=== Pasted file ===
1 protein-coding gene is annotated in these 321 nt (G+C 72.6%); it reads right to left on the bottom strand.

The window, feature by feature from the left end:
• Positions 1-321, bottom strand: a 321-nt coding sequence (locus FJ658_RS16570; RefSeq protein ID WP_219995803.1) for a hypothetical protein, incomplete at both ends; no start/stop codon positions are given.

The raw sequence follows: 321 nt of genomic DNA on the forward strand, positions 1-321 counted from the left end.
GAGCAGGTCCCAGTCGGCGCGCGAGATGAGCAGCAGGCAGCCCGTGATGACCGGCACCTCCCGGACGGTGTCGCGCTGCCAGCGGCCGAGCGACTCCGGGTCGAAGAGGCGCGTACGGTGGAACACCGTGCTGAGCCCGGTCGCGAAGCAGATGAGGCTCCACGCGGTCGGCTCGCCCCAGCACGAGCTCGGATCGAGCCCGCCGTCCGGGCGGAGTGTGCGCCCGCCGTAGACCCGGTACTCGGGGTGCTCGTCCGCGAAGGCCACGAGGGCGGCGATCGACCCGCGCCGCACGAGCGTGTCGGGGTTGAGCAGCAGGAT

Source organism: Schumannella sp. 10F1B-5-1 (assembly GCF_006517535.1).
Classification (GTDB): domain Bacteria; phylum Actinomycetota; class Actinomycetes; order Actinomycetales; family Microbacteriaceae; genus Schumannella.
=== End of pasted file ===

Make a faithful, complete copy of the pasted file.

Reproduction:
1 protein-coding gene is annotated in these 321 nt (G+C 72.6%); it reads right to left on the bottom strand.

The window, feature by feature from the left end:
• Positions 1-321, bottom strand: a 321-nt coding sequence (locus FJ658_RS16570; RefSeq protein ID WP_219995803.1) for a hypothetical protein, incomplete at both ends; no start/stop codon positions are given.

The raw sequence follows: 321 nt of genomic DNA on the forward strand, positions 1-321 counted from the left end.
GAGCAGGTCCCAGTCGGCGCGCGAGATGAGCAGCAGGCAGCCCGTGATGACCGGCACCTCCCGGACGGTGTCGCGCTGCCAGCGGCCGAGCGACTCCGGGTCGAAGAGGCGCGTACGGTGGAACACCGTGCTGAGCCCGGTCGCGAAGCAGATGAGGCTCCACGCGGTCGGCTCGCCCCAGCACGAGCTCGGATCGAGCCCGCCGTCCGGGCGGAGTGTGCGCCCGCCGTAGACCCGGTACTCGGGGTGCTCGTCCGCGAAGGCCACGAGGGCGGCGATCGACCCGCGCCGCACGAGCGTGTCGGGGTTGAGCAGCAGGAT

Source organism: Schumannella sp. 10F1B-5-1 (assembly GCF_006517535.1).
Classification (GTDB): domain Bacteria; phylum Actinomycetota; class Actinomycetes; order Actinomycetales; family Microbacteriaceae; genus Schumannella.